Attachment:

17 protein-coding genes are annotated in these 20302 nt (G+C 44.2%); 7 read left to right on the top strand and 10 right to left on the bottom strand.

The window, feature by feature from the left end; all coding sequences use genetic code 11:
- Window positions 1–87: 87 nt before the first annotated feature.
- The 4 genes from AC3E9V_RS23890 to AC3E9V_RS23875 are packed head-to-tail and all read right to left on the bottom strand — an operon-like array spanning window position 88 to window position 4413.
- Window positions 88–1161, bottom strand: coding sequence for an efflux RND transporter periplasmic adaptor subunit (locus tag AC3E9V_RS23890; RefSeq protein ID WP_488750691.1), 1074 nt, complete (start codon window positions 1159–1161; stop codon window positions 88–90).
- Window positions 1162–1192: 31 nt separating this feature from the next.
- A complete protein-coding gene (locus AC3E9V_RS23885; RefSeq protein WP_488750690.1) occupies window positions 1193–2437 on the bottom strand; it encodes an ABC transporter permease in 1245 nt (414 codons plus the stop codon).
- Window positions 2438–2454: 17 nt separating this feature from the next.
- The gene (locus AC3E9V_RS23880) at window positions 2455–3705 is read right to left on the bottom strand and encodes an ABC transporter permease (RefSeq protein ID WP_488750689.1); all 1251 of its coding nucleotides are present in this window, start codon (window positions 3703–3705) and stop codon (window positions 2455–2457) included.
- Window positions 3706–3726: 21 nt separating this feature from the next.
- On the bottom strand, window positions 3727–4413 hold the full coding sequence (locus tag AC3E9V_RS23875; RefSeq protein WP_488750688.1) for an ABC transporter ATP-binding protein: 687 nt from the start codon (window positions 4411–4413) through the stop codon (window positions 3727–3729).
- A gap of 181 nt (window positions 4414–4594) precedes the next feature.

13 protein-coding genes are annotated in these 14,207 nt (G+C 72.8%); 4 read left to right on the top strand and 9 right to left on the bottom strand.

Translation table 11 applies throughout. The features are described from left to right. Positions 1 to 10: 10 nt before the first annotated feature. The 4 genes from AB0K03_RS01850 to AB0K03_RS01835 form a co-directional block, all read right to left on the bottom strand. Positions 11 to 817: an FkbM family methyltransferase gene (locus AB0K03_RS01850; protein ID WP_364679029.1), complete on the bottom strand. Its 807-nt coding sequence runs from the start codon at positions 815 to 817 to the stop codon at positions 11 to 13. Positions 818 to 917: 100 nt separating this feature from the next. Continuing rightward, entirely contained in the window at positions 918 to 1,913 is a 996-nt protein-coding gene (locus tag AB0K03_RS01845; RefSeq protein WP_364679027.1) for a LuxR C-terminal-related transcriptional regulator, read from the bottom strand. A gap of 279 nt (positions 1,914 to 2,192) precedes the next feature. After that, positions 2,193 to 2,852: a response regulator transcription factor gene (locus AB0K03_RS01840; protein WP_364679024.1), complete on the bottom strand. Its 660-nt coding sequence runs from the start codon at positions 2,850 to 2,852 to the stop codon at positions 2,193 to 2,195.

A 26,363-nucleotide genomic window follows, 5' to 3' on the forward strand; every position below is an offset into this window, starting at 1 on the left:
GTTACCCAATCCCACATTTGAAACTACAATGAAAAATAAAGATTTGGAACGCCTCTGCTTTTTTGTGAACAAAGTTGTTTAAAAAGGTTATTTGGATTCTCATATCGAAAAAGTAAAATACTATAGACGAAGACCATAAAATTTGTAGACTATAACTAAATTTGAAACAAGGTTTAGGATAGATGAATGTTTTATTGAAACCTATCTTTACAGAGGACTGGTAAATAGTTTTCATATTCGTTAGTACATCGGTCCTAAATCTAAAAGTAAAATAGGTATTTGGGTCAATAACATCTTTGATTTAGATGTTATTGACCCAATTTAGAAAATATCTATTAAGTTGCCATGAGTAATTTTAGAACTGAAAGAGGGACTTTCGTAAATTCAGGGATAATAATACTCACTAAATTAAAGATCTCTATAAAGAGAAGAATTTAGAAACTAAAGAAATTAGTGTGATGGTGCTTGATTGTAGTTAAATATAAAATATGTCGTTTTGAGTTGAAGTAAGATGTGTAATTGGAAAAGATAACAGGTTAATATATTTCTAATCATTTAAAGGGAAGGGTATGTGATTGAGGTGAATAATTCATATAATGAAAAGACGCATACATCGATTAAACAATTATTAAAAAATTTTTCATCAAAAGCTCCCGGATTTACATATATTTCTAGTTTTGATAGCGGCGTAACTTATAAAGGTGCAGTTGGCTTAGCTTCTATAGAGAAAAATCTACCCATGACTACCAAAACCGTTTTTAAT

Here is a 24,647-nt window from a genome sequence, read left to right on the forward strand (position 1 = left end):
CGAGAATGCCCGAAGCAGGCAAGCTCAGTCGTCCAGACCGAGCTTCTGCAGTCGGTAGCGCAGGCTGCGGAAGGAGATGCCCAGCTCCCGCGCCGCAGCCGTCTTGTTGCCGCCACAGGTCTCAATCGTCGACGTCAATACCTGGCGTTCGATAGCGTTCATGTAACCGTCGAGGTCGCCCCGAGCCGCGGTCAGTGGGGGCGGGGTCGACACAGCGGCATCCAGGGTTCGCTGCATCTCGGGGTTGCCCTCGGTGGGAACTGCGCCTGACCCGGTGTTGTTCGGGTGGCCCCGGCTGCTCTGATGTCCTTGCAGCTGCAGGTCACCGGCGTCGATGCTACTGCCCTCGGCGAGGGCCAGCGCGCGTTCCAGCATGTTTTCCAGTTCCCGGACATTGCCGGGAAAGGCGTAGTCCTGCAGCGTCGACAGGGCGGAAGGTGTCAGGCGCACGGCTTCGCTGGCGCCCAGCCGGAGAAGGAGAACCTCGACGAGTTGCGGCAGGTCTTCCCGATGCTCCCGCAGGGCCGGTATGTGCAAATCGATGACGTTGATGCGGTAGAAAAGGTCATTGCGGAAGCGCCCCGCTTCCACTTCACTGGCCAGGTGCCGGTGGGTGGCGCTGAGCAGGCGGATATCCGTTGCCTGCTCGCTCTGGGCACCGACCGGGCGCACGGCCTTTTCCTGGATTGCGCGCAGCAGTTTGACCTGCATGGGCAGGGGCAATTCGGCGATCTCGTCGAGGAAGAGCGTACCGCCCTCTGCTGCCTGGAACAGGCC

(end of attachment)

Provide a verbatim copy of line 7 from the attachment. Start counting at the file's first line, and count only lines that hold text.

- A complete protein-coding gene (locus AC3E9V_RS23885; RefSeq protein WP_488750690.1) occupies window positions 1193–2437 on the bottom strand; it encodes an ABC transporter permease in 1245 nt (414 codons plus the stop codon).